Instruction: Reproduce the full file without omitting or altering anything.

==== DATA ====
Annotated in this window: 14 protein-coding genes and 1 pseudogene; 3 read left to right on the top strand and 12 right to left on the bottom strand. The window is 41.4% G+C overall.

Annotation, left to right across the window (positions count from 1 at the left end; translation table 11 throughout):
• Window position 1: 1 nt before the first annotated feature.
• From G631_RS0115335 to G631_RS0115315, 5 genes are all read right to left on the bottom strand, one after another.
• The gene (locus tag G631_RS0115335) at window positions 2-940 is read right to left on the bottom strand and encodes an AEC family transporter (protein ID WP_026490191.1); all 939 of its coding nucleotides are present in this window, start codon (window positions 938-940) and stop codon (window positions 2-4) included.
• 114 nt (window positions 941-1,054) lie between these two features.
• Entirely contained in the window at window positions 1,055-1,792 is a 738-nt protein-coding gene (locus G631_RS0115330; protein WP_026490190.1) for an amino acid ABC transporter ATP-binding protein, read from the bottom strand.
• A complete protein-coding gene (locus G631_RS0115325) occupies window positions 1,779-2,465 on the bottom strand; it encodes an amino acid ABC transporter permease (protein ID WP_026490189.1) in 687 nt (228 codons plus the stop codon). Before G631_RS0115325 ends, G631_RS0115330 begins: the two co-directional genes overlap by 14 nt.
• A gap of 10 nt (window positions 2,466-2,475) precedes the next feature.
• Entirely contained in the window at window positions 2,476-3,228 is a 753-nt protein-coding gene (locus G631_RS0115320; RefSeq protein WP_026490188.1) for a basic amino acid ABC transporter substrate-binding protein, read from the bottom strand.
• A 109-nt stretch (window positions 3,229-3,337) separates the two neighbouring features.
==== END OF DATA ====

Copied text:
Annotated in this window: 14 protein-coding genes and 1 pseudogene; 3 read left to right on the top strand and 12 right to left on the bottom strand. The window is 41.4% G+C overall.

Annotation, left to right across the window (positions count from 1 at the left end; translation table 11 throughout):
• Window position 1: 1 nt before the first annotated feature.
• From G631_RS0115335 to G631_RS0115315, 5 genes are all read right to left on the bottom strand, one after another.
• The gene (locus tag G631_RS0115335) at window positions 2-940 is read right to left on the bottom strand and encodes an AEC family transporter (protein ID WP_026490191.1); all 939 of its coding nucleotides are present in this window, start codon (window positions 938-940) and stop codon (window positions 2-4) included.
• 114 nt (window positions 941-1,054) lie between these two features.
• Entirely contained in the window at window positions 1,055-1,792 is a 738-nt protein-coding gene (locus G631_RS0115330; protein WP_026490190.1) for an amino acid ABC transporter ATP-binding protein, read from the bottom strand.
• A complete protein-coding gene (locus G631_RS0115325) occupies window positions 1,779-2,465 on the bottom strand; it encodes an amino acid ABC transporter permease (protein ID WP_026490189.1) in 687 nt (228 codons plus the stop codon). Before G631_RS0115325 ends, G631_RS0115330 begins: the two co-directional genes overlap by 14 nt.
• A gap of 10 nt (window positions 2,466-2,475) precedes the next feature.
• Entirely contained in the window at window positions 2,476-3,228 is a 753-nt protein-coding gene (locus G631_RS0115320; RefSeq protein WP_026490188.1) for a basic amino acid ABC transporter substrate-binding protein, read from the bottom strand.
• A 109-nt stretch (window positions 3,229-3,337) separates the two neighbouring features.